Respond, Inc. instructor Patrick Moore, left, goes over the parts of a car that are found under the hood with Mastery High School students Hector Lopez, center, and Danny Rivera, right, as NJ State Assemblyman Bill Spearman, background, looks on in the automotive technology training center of Respond Inc. in Camden, NJ, on Tuesday, January 29, 2019. Respond, Inc. has partnered with Mastery High School in North Camden to train 11th and 12th graders for careers as auto technicians and mechanics. (Photo: Chris LaChall/Staff Photographer )

 

Once students successfully complete the required training, they are hired by the companies, which in turn receive tax credits or other incentives.

“If we can pull this off and get companies working directly with nonprofits and educational institutions, well, this gives us a way to make sure there’s always funding for training programs,” said Spearman.

“It would be great to be able to say to training providers, here’s a way to pay for programs while giving people the skills they need to get good jobs.”

While Respond recently teamed with Mastery to teach high school students, the North Camden-based nonprofit also trains adults for careers in automotive technology, culinary arts and early childhood education.

Randy Williams is rebuilding his life after being incarcerated for theft for the last three years. He attended automotive technology classes at Respond while living in a halfway house, graduating in December.

“I thought I knew it all,” said the 40-year-old. “I messed up, but now I know what I want to do.”

He hopes to someday start his own business, buying used cars and fixing them up himself for resale. Respond also offers financial literacy, job readiness and life skills classes, and Williams took advantage.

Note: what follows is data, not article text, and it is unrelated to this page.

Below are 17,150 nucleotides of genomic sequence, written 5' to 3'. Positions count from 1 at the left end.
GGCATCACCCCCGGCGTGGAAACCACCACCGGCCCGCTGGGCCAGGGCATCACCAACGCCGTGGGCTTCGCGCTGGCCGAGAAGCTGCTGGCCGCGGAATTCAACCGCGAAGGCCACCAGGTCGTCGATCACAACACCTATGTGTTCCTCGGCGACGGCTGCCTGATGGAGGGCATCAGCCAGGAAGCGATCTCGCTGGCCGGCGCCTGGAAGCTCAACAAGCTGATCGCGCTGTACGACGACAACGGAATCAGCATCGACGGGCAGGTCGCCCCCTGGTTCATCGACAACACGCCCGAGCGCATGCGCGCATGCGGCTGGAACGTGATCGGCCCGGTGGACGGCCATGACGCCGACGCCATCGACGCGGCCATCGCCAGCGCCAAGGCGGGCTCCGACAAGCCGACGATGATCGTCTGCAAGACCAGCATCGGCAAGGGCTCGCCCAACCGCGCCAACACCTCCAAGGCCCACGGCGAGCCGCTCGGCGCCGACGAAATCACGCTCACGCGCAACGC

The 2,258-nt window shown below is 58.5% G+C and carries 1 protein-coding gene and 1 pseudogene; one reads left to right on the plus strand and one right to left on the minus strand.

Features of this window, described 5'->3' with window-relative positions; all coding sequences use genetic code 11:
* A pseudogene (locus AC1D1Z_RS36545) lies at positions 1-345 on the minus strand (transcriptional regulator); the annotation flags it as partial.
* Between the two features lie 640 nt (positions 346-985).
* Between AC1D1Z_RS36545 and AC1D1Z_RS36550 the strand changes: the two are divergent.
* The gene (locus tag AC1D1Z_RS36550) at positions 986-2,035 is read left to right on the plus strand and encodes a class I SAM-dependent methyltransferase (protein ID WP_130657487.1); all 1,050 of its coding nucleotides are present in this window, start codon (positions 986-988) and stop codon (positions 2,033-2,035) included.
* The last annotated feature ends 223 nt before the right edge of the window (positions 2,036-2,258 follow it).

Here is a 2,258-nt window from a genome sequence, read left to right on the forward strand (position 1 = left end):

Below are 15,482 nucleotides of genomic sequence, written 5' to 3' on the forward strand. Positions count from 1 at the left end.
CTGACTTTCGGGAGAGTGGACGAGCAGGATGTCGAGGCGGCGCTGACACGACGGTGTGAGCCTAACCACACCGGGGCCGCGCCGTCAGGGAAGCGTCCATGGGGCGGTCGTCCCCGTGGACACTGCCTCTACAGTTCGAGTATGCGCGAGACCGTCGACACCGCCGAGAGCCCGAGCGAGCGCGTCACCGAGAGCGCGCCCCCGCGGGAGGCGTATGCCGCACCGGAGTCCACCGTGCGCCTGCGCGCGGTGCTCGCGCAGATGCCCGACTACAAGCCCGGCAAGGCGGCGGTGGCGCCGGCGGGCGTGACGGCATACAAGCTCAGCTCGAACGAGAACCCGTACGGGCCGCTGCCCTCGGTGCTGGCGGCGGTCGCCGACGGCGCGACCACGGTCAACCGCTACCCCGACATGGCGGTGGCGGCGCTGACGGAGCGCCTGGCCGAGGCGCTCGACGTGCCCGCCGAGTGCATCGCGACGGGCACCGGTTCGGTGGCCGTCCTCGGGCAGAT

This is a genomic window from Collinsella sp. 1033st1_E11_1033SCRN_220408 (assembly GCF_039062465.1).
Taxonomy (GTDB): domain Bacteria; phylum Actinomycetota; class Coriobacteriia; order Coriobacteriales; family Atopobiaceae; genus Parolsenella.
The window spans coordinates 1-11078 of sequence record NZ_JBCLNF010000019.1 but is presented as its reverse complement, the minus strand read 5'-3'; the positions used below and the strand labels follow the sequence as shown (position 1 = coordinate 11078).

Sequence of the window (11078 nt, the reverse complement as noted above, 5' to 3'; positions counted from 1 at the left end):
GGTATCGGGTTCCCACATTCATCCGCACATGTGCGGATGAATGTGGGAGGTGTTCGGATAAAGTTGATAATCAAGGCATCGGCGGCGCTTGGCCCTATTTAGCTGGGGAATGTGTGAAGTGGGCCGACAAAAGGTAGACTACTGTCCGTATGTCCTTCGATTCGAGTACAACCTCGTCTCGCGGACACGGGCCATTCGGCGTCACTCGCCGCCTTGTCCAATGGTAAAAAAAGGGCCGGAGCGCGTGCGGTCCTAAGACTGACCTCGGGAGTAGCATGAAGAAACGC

“Being in an environment where I’m around something I like, people I like, it keeps me mellow,” he admitted. “Anyone can fall; you’ve just got to get back up and stay up.”

Respond’s students work on a late model Subaru Forrester, an Outback and the Impreza, all donated — along with thousands of dollars in other equipment — by the automaker, which just moved its U.S. headquarters to Camden.

According to a recent NorthJersey.com story, trained technicians can make good money, with dealership techs earning an average annual salary topping $59,000.

 

Hourly pay for automotive technicians in New Jersey is $23, or about $49,400 a year, according to the U.S. Bureau of Labor Statistics, with pay increasing along with experience levels, especially for those who work in dealerships or fleet management.

Respond prepares students for Automotive Service Excellence (ASE) certification, the industry standard, for light-medium repair, said Moore. They learn the fundamentals of computer diagnostics, indispensable for modern automotive repair.

“The old idea of a mechanic is someone who’s dirty and greasy,” said Moore. “But that’s really changed — now they need more technical and electronics knowledge. We don’t even call them ‘mechanics’ anymore; they’re technicians.”